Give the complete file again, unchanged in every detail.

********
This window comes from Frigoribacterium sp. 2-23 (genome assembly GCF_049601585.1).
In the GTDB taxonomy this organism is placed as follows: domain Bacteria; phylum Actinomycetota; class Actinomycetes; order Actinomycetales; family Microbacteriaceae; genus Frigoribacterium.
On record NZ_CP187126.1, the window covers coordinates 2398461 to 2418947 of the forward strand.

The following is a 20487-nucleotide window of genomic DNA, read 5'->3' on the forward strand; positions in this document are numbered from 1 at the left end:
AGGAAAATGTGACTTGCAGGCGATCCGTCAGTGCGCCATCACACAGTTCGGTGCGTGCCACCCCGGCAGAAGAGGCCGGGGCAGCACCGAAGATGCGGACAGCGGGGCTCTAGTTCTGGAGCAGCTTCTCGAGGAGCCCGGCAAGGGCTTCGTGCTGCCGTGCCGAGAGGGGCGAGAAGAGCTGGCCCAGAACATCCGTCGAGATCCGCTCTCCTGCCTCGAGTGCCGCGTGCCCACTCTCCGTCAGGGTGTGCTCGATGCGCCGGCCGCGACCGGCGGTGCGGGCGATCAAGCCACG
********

This window comes from Frigoribacterium sp. 2-23 (genome assembly GCF_049601585.1).
In the GTDB taxonomy this organism is placed as follows: domain Bacteria; phylum Actinomycetota; class Actinomycetes; order Actinomycetales; family Microbacteriaceae; genus Frigoribacterium.
On record NZ_CP187126.1, the window covers coordinates 2398461 to 2418947 of the forward strand.

The following is a 20487-nucleotide window of genomic DNA, read 5'->3' on the forward strand; positions in this document are numbered from 1 at the left end:
AGGAAAATGTGACTTGCAGGCGATCCGTCAGTGCGCCATCACACAGTTCGGTGCGTGCCACCCCGGCAGAAGAGGCCGGGGCAGCACCGAAGATGCGGACAGCGGGGCTCTAGTTCTGGAGCAGCTTCTCGAGGAGCCCGGCAAGGGCTTCGTGCTGCCGTGCCGAGAGGGGCGAGAAGAGCTGGCCCAGAACATCCGTCGAGATCCGCTCTCCTGCCTCGAGTGCCGCGTGCCCACTCTCCGTCAGGGTGTGCTCGATGCGCCGGCCGCGACCGGCGGTGCGGGCGATCAAGCCACG